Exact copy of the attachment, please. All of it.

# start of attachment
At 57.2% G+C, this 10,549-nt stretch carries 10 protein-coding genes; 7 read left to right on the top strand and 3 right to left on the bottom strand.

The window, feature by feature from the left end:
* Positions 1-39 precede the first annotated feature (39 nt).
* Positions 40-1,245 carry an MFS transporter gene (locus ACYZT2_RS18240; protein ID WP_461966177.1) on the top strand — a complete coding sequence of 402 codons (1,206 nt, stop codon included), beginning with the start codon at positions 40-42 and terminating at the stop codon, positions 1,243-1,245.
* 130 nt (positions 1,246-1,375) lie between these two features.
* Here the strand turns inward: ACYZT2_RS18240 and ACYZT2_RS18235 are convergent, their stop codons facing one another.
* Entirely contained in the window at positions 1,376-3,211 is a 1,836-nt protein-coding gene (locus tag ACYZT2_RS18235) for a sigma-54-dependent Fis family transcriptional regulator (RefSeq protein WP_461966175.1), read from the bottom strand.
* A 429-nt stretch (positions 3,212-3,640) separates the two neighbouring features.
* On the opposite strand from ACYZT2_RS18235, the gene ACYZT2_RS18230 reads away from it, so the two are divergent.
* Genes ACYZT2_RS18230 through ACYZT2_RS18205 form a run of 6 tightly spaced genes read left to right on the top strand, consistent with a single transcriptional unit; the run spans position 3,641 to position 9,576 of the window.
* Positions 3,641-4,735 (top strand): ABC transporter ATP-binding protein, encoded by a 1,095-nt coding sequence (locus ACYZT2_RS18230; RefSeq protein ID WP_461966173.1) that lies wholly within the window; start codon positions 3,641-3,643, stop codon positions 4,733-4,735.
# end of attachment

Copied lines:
At 57.2% G+C, this 10,549-nt stretch carries 10 protein-coding genes; 7 read left to right on the top strand and 3 right to left on the bottom strand.

The window, feature by feature from the left end:
* Positions 1-39 precede the first annotated feature (39 nt).
* Positions 40-1,245 carry an MFS transporter gene (locus ACYZT2_RS18240; protein ID WP_461966177.1) on the top strand — a complete coding sequence of 402 codons (1,206 nt, stop codon included), beginning with the start codon at positions 40-42 and terminating at the stop codon, positions 1,243-1,245.
* 130 nt (positions 1,246-1,375) lie between these two features.
* Here the strand turns inward: ACYZT2_RS18240 and ACYZT2_RS18235 are convergent, their stop codons facing one another.
* Entirely contained in the window at positions 1,376-3,211 is a 1,836-nt protein-coding gene (locus tag ACYZT2_RS18235) for a sigma-54-dependent Fis family transcriptional regulator (RefSeq protein WP_461966175.1), read from the bottom strand.
* A 429-nt stretch (positions 3,212-3,640) separates the two neighbouring features.
* On the opposite strand from ACYZT2_RS18235, the gene ACYZT2_RS18230 reads away from it, so the two are divergent.
* Genes ACYZT2_RS18230 through ACYZT2_RS18205 form a run of 6 tightly spaced genes read left to right on the top strand, consistent with a single transcriptional unit; the run spans position 3,641 to position 9,576 of the window.
* Positions 3,641-4,735 (top strand): ABC transporter ATP-binding protein, encoded by a 1,095-nt coding sequence (locus ACYZT2_RS18230; RefSeq protein ID WP_461966173.1) that lies wholly within the window; start codon positions 3,641-3,643, stop codon positions 4,733-4,735.